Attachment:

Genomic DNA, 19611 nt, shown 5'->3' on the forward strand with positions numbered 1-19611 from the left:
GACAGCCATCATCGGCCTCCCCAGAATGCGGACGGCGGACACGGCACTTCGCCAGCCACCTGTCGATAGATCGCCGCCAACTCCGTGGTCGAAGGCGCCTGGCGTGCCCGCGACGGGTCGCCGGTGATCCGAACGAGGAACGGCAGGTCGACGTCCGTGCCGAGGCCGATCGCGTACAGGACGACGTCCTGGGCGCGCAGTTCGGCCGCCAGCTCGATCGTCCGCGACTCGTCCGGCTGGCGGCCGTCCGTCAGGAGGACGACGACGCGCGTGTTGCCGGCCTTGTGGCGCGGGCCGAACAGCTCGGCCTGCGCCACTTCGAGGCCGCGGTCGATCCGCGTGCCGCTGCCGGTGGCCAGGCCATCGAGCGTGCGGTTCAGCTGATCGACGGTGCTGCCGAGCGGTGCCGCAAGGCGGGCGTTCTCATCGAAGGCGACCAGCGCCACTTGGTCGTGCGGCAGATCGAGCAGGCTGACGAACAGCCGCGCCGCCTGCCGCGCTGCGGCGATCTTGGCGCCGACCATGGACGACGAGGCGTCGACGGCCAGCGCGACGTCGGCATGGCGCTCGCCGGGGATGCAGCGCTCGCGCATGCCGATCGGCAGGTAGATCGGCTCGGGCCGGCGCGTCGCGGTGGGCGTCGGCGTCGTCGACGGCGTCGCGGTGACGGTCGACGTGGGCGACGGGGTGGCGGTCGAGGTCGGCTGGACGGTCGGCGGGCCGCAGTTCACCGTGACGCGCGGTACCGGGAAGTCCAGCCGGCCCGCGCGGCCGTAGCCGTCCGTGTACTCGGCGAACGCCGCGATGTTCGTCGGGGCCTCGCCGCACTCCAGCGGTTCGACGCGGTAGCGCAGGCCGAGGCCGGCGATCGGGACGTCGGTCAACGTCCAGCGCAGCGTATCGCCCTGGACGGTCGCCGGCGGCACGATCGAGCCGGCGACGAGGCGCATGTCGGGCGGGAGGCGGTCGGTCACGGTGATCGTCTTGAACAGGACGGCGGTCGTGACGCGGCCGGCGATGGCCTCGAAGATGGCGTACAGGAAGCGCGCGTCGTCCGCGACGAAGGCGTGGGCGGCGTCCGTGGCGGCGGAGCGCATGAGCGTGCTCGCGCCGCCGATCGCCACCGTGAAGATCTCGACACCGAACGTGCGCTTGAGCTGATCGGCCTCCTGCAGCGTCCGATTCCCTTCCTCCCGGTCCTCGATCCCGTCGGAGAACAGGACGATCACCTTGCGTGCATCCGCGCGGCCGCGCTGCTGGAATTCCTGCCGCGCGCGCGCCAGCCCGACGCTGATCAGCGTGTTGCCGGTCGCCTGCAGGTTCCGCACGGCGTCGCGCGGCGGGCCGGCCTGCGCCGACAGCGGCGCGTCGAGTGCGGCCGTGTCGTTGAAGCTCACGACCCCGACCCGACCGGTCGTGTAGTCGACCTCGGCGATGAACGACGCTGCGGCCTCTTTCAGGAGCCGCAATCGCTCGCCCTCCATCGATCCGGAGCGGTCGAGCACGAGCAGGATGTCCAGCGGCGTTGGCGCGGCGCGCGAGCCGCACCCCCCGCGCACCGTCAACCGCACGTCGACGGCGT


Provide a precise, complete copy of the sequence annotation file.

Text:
Genomic DNA, 19611 nt, shown 5'->3' on the forward strand with positions numbered 1-19611 from the left:
GACAGCCATCATCGGCCTCCCCAGAATGCGGACGGCGGACACGGCACTTCGCCAGCCACCTGTCGATAGATCGCCGCCAACTCCGTGGTCGAAGGCGCCTGGCGTGCCCGCGACGGGTCGCCGGTGATCCGAACGAGGAACGGCAGGTCGACGTCCGTGCCGAGGCCGATCGCGTACAGGACGACGTCCTGGGCGCGCAGTTCGGCCGCCAGCTCGATCGTCCGCGACTCGTCCGGCTGGCGGCCGTCCGTCAGGAGGACGACGACGCGCGTGTTGCCGGCCTTGTGGCGCGGGCCGAACAGCTCGGCCTGCGCCACTTCGAGGCCGCGGTCGATCCGCGTGCCGCTGCCGGTGGCCAGGCCATCGAGCGTGCGGTTCAGCTGATCGACGGTGCTGCCGAGCGGTGCCGCAAGGCGGGCGTTCTCATCGAAGGCGACCAGCGCCACTTGGTCGTGCGGCAGATCGAGCAGGCTGACGAACAGCCGCGCCGCCTGCCGCGCTGCGGCGATCTTGGCGCCGACCATGGACGACGAGGCGTCGACGGCCAGCGCGACGTCGGCATGGCGCTCGCCGGGGATGCAGCGCTCGCGCATGCCGATCGGCAGGTAGATCGGCTCGGGCCGGCGCGTCGCGGTGGGCGTCGGCGTCGTCGACGGCGTCGCGGTGACGGTCGACGTGGGCGACGGGGTGGCGGTCGAGGTCGGCTGGACGGTCGGCGGGCCGCAGTTCACCGTGACGCGCGGTACCGGGAAGTCCAGCCGGCCCGCGCGGCCGTAGCCGTCCGTGTACTCGGCGAACGCCGCGATGTTCGTCGGGGCCTCGCCGCACTCCAGCGGTTCGACGCGGTAGCGCAGGCCGAGGCCGGCGATCGGGACGTCGGTCAACGTCCAGCGCAGCGTATCGCCCTGGACGGTCGCCGGCGGCACGATCGAGCCGGCGACGAGGCGCATGTCGGGCGGGAGGCGGTCGGTCACGGTGATCGTCTTGAACAGGACGGCGGTCGTGACGCGGCCGGCGATGGCCTCGAAGATGGCGTACAGGAAGCGCGCGTCGTCCGCGACGAAGGCGTGGGCGGCGTCCGTGGCGGCGGAGCGCATGAGCGTGCTCGCGCCGCCGATCGCCACCGTGAAGATCTCGACACCGAACGTGCGCTTGAGCTGATCGGCCTCCTGCAGCGTCCGATTCCCTTCCTCCCGGTCCTCGATCCCGTCGGAGAACAGGACGATCACCTTGCGTGCATCCGCGCGGCCGCGCTGCTGGAATTCCTGCCGCGCGCGCGCCAGCCCGACGCTGATCAGCGTGTTGCCGGTCGCCTGCAGGTTCCGCACGGCGTCGCGCGGCGGGCCGGCCTGCGCCGACAGCGGCGCGTCGAGTGCGGCCGTGTCGTTGAAGCTCACGACCCCGACCCGACCGGTCGTGTAGTCGACCTCGGCGATGAACGACGCTGCGGCCTCTTTCAGGAGCCGCAATCGCTCGCCCTCCATCGATCCGGAGCGGTCGAGCACGAGCAGGATGTCCAGCGGCGTTGGCGCGGCGCGCGAGCCGCACCCCCCGCGCACCGTCAACCGCACGTCGACGGCGT